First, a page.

Subject: Re: [boost] Status of Visual Studio 2017 support
From: Paul A. Bristow (pbristow_at_[hidden])
Date: 2017-02-21 12:29:16
> -----Original Message-----
> From: Boost [mailto:boost-bounces_at_[hidden]] On Behalf Of Bo Persson via Boost
> Sent: 21 February 2017 10:17
> To: boost_at_[hidden]
> Cc: Bo Persson
> Subject: Re: [boost] Status of Visual Studio 2017 support
> On 2017-02-21 03:47, Tom Kent via Boost wrote:
> > On Mon, Feb 20, 2017 at 5:32 PM, degski via Boost <boost_at_[hidden]>
> > wrote:
> >> On 20 February 2017 at 16:33, Tom Kent via Boost <boost_at_[hidden]>
> >> wrote:
> >>> I strongly diagree with that. The primary use case for windows developers
> >>> with visual studio is as a user of the headers and .lib/.dll files that
> >>> come out of boost, inside their project files (configured with a gui to
> >> add
> >>> include/library paths).
> >> You seem to imply that the above is different for developers not on
> >> windows (other than the "gui" being bash and vim).
> >> Most users do not need boost build except for the
> >>> step where they need to create the compatible static/dynamic libraries
> >> that
> >>> they will later use.
> >> Isn't the above what everybody does with any library (build and link in
> >> ones' projects).
> > Visual studio has all the settings in the project file, so most developers
> > don't have to set them themselves. I guess it is comparable to how a
> > package manager will add libraries to a directory in the default library
> > path on linux. The key here is that developers, even relatively decent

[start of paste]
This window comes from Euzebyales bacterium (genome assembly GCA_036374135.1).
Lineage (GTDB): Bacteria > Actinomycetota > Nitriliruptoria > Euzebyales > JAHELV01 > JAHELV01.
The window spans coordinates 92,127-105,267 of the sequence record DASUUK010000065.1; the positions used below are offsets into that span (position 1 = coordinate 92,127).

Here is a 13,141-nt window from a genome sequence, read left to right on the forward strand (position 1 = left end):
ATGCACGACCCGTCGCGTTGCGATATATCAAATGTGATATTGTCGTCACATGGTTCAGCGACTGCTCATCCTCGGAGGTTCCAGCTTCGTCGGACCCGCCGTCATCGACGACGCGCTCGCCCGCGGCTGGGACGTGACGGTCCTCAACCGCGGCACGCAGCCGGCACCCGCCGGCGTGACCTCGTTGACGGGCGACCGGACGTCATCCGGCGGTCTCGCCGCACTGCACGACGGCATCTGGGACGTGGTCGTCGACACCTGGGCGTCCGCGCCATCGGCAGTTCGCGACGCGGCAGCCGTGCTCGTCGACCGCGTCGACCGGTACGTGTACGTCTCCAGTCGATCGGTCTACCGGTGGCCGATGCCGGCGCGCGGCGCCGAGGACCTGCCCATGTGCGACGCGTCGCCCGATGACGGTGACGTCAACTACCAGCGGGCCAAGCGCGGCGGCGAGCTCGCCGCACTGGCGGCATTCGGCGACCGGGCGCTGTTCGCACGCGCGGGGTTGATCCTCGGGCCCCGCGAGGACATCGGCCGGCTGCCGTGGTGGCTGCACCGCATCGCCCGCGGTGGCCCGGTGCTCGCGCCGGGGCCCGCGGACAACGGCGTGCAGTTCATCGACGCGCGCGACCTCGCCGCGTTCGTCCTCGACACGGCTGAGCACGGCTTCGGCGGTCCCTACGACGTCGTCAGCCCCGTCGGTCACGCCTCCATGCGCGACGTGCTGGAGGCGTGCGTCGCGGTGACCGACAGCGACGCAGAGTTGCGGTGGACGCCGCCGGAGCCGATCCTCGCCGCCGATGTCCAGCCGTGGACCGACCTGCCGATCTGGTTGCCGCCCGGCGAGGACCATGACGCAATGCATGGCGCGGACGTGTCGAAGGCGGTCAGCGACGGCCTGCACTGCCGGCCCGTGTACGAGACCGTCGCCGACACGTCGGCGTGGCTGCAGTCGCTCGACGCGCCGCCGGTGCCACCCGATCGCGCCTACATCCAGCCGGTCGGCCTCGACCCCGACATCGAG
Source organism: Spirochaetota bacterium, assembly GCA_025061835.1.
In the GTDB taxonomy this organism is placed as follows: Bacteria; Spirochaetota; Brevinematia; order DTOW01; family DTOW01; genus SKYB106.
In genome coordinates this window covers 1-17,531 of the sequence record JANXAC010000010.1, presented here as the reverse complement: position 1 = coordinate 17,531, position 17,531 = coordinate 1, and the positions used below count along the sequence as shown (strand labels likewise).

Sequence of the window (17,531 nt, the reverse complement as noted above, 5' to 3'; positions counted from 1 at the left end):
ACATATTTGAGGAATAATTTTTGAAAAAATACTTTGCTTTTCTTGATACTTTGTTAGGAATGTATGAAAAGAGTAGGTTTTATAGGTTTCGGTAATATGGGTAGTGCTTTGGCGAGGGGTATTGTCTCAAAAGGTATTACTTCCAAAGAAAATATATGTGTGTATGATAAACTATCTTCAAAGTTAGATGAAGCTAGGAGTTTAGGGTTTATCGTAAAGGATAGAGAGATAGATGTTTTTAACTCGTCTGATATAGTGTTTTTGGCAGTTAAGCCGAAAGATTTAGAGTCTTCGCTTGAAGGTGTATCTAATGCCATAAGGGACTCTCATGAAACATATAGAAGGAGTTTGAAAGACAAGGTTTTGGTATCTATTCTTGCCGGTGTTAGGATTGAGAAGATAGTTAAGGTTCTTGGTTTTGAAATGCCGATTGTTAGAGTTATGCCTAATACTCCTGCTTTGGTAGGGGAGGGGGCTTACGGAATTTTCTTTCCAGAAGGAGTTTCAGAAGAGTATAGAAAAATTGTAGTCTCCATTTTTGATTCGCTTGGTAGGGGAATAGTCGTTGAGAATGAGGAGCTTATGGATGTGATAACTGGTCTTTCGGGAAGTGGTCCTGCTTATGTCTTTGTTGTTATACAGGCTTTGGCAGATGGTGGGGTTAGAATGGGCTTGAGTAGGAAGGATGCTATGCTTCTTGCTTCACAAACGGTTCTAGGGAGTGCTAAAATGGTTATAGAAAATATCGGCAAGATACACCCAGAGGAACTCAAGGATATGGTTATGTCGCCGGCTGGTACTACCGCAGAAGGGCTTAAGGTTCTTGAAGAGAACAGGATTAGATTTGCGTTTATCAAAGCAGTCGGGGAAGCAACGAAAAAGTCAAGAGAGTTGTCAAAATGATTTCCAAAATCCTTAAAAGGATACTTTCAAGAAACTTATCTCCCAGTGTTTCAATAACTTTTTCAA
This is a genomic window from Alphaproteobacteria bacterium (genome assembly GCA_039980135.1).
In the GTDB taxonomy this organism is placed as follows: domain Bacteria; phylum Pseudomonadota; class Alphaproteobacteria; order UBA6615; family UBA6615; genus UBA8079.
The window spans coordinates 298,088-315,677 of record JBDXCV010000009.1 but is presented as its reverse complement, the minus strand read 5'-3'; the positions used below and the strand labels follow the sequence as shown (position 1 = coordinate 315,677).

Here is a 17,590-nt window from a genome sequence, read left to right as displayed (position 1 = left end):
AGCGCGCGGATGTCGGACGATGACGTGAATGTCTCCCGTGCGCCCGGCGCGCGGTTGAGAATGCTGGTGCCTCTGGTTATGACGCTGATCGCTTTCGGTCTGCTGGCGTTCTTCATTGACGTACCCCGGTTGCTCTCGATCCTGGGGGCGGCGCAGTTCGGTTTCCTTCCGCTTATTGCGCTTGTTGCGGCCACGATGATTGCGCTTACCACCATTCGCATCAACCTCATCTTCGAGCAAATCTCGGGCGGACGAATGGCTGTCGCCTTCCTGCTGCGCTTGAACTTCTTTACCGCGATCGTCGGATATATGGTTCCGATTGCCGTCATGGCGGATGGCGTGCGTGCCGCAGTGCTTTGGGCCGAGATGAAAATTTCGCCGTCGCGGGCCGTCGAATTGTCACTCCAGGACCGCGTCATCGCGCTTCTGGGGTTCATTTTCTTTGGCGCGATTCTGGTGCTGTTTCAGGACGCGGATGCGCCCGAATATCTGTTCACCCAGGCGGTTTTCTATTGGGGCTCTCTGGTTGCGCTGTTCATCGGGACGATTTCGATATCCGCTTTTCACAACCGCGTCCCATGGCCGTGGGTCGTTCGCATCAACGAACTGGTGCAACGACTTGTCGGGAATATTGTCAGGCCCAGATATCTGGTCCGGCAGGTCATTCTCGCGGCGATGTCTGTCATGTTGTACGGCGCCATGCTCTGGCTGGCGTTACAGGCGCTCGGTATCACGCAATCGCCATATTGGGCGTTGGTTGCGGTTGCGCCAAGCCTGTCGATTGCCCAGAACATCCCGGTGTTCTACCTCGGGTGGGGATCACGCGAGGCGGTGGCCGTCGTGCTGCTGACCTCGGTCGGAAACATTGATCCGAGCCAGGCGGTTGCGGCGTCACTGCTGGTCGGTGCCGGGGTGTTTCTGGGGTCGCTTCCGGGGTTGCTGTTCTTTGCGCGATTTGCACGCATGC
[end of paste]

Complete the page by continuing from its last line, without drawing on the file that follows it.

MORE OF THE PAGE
> > ones, may not have a lot of the background that a typical linux user would
> > have. Specifically, opening the command prompt and running a simple b2
> > command is a lot to ask for even some moderate level windows developers
> > (sadly).
> Even if we know how to do it, we might not want to.
> Usually on Windows you click on Setup.exe and get a list of options on
> what you can install. You can see what is available, and select the
> parts you want.
> That is a lot easier, and more confortable, than reading some
> documentation to try to come up with an incantation like
> b2 toolset=msvc-12.0,msvc-14.0
> Some of us think that C:\> on a black background perhaps isn't the
> ultimate user experience.
So are you offering to build a GUI that will output the necessary command line after choosing from the myriad of options? Doesn't
sound rocket-science for those that know about these things? GSoC task?
Many years ago I would have liked this before I was forced to re-learn more about command lines that I wanted to (having imagined
that command line were so last-millennial).
--- Paul A. Bristow Prizet Farmhouse Kendal UK LA8 8AB +44 (0) 1539 561830
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